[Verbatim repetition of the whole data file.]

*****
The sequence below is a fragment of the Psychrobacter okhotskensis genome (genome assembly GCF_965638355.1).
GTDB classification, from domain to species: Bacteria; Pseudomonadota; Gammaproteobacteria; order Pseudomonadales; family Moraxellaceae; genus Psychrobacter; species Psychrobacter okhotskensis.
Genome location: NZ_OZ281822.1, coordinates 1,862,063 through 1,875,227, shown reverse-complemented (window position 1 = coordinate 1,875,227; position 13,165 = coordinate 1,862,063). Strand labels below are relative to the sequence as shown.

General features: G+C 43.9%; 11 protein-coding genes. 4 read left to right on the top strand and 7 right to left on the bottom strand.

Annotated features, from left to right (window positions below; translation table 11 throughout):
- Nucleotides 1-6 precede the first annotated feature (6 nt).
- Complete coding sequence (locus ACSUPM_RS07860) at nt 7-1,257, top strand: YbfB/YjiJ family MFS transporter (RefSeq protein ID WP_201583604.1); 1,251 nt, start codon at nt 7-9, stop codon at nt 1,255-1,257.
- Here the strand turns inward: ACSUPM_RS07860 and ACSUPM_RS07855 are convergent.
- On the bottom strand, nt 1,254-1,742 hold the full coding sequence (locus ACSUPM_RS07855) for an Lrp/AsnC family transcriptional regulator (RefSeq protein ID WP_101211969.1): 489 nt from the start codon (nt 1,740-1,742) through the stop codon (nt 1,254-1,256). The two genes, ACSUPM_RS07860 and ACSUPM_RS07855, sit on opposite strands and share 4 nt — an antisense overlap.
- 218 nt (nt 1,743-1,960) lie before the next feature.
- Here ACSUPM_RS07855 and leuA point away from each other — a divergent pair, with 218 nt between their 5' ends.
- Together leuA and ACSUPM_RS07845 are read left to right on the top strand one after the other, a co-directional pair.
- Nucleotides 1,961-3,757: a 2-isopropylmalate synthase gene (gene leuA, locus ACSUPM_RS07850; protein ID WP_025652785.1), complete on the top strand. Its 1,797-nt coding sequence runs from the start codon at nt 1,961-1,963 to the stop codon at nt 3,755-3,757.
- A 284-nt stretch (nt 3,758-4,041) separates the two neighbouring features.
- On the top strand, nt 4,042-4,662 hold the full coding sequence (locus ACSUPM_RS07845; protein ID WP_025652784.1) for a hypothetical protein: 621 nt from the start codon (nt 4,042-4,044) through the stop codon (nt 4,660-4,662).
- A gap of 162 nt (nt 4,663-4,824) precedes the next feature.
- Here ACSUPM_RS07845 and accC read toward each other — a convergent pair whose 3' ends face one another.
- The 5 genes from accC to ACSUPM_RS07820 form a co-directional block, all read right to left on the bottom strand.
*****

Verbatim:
The sequence below is a fragment of the Psychrobacter okhotskensis genome (genome assembly GCF_965638355.1).
GTDB classification, from domain to species: Bacteria; Pseudomonadota; Gammaproteobacteria; order Pseudomonadales; family Moraxellaceae; genus Psychrobacter; species Psychrobacter okhotskensis.
Genome location: NZ_OZ281822.1, coordinates 1,862,063 through 1,875,227, shown reverse-complemented (window position 1 = coordinate 1,875,227; position 13,165 = coordinate 1,862,063). Strand labels below are relative to the sequence as shown.

General features: G+C 43.9%; 11 protein-coding genes. 4 read left to right on the top strand and 7 right to left on the bottom strand.

Annotated features, from left to right (window positions below; translation table 11 throughout):
- Nucleotides 1-6 precede the first annotated feature (6 nt).
- Complete coding sequence (locus ACSUPM_RS07860) at nt 7-1,257, top strand: YbfB/YjiJ family MFS transporter (RefSeq protein ID WP_201583604.1); 1,251 nt, start codon at nt 7-9, stop codon at nt 1,255-1,257.
- Here the strand turns inward: ACSUPM_RS07860 and ACSUPM_RS07855 are convergent.
- On the bottom strand, nt 1,254-1,742 hold the full coding sequence (locus ACSUPM_RS07855) for an Lrp/AsnC family transcriptional regulator (RefSeq protein ID WP_101211969.1): 489 nt from the start codon (nt 1,740-1,742) through the stop codon (nt 1,254-1,256). The two genes, ACSUPM_RS07860 and ACSUPM_RS07855, sit on opposite strands and share 4 nt — an antisense overlap.
- 218 nt (nt 1,743-1,960) lie before the next feature.
- Here ACSUPM_RS07855 and leuA point away from each other — a divergent pair, with 218 nt between their 5' ends.
- Together leuA and ACSUPM_RS07845 are read left to right on the top strand one after the other, a co-directional pair.
- Nucleotides 1,961-3,757: a 2-isopropylmalate synthase gene (gene leuA, locus ACSUPM_RS07850; protein ID WP_025652785.1), complete on the top strand. Its 1,797-nt coding sequence runs from the start codon at nt 1,961-1,963 to the stop codon at nt 3,755-3,757.
- A 284-nt stretch (nt 3,758-4,041) separates the two neighbouring features.
- On the top strand, nt 4,042-4,662 hold the full coding sequence (locus ACSUPM_RS07845; protein ID WP_025652784.1) for a hypothetical protein: 621 nt from the start codon (nt 4,042-4,044) through the stop codon (nt 4,660-4,662).
- A gap of 162 nt (nt 4,663-4,824) precedes the next feature.
- Here ACSUPM_RS07845 and accC read toward each other — a convergent pair whose 3' ends face one another.
- The 5 genes from accC to ACSUPM_RS07820 form a co-directional block, all read right to left on the bottom strand.